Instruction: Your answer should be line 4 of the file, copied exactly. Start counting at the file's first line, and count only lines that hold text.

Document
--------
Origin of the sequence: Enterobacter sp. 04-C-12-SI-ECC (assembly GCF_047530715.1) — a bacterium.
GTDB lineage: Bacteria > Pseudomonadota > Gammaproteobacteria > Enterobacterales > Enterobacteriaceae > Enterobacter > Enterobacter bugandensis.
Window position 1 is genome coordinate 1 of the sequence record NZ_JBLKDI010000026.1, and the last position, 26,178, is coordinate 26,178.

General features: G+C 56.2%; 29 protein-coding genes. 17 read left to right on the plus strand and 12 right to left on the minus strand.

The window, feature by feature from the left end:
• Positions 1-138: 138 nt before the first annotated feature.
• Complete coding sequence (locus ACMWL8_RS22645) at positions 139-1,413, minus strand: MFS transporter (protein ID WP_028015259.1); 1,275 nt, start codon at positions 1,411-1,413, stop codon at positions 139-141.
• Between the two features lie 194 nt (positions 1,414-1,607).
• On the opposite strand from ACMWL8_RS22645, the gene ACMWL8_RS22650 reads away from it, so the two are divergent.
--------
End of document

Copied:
General features: G+C 56.2%; 29 protein-coding genes. 17 read left to right on the plus strand and 12 right to left on the minus strand.